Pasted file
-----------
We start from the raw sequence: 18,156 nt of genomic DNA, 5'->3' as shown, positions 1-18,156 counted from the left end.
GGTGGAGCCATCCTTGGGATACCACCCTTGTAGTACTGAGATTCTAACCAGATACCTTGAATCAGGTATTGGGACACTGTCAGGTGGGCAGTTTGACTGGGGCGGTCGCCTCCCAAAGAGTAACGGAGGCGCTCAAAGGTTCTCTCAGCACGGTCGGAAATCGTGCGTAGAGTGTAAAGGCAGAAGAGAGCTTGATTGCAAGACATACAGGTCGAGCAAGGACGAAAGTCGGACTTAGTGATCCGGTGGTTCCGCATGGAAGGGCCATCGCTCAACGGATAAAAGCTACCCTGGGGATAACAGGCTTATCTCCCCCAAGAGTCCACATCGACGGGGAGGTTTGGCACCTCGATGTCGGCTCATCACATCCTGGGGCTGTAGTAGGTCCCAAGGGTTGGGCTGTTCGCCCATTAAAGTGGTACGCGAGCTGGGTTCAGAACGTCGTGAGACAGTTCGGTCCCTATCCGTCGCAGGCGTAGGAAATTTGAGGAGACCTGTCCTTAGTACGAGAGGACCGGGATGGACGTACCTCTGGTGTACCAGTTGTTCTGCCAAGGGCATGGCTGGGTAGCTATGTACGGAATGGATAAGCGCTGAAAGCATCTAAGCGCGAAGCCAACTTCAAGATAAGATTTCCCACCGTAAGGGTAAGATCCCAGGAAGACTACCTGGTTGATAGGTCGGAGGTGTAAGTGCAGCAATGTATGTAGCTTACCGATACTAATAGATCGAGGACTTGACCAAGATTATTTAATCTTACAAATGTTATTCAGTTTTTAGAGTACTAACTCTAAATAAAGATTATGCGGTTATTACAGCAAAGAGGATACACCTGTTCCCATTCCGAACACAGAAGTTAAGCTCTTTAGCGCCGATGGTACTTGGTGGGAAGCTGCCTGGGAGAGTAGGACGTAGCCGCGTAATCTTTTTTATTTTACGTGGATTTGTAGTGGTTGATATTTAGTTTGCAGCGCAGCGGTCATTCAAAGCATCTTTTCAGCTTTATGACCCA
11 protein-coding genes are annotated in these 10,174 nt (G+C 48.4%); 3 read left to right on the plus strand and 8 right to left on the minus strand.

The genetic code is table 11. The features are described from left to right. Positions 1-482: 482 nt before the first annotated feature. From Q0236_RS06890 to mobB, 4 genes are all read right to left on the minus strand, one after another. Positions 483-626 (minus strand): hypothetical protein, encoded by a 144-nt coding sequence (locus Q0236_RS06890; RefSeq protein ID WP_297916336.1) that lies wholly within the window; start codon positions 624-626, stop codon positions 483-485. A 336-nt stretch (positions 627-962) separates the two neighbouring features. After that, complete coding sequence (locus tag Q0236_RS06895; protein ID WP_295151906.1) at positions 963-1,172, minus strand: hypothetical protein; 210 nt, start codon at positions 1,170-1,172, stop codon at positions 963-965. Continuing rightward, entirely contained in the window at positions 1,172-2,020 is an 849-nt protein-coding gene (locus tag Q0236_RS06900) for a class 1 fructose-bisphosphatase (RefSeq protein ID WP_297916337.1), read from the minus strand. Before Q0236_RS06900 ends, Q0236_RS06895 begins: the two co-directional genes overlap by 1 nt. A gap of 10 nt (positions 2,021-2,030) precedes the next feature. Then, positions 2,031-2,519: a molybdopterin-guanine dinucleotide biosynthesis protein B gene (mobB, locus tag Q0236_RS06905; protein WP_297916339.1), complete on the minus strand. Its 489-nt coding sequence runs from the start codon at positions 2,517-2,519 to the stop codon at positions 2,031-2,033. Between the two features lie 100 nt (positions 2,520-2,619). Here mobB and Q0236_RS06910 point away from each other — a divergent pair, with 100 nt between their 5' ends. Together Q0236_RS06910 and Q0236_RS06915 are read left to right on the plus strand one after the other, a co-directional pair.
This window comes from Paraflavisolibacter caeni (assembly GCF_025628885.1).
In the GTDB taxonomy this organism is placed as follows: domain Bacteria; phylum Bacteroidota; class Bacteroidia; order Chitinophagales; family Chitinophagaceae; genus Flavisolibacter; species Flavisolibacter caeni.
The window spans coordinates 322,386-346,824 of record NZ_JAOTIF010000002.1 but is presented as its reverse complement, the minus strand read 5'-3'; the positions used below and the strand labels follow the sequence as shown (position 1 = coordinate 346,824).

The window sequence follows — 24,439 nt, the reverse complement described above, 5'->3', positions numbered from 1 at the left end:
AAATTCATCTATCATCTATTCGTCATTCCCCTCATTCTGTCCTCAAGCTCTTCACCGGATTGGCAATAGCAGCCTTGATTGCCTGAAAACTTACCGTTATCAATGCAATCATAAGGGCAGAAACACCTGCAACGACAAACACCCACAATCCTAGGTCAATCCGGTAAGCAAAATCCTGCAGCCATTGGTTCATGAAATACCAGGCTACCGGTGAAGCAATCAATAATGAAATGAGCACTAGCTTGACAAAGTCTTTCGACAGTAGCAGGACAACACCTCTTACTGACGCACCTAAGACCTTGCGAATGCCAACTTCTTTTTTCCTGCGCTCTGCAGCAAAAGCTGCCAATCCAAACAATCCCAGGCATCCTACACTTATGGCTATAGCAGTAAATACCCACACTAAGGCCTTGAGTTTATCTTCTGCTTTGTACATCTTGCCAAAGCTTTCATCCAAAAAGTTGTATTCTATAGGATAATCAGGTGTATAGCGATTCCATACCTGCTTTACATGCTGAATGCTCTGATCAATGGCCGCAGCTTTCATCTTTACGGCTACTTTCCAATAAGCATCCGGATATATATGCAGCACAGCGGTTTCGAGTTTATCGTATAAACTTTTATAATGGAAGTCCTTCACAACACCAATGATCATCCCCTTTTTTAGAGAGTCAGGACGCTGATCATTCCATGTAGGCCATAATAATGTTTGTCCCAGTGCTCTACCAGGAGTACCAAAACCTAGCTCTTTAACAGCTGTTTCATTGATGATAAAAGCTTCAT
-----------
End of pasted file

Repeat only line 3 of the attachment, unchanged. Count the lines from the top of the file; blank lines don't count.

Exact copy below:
11 protein-coding genes are annotated in these 10,174 nt (G+C 48.4%); 3 read left to right on the plus strand and 8 right to left on the minus strand.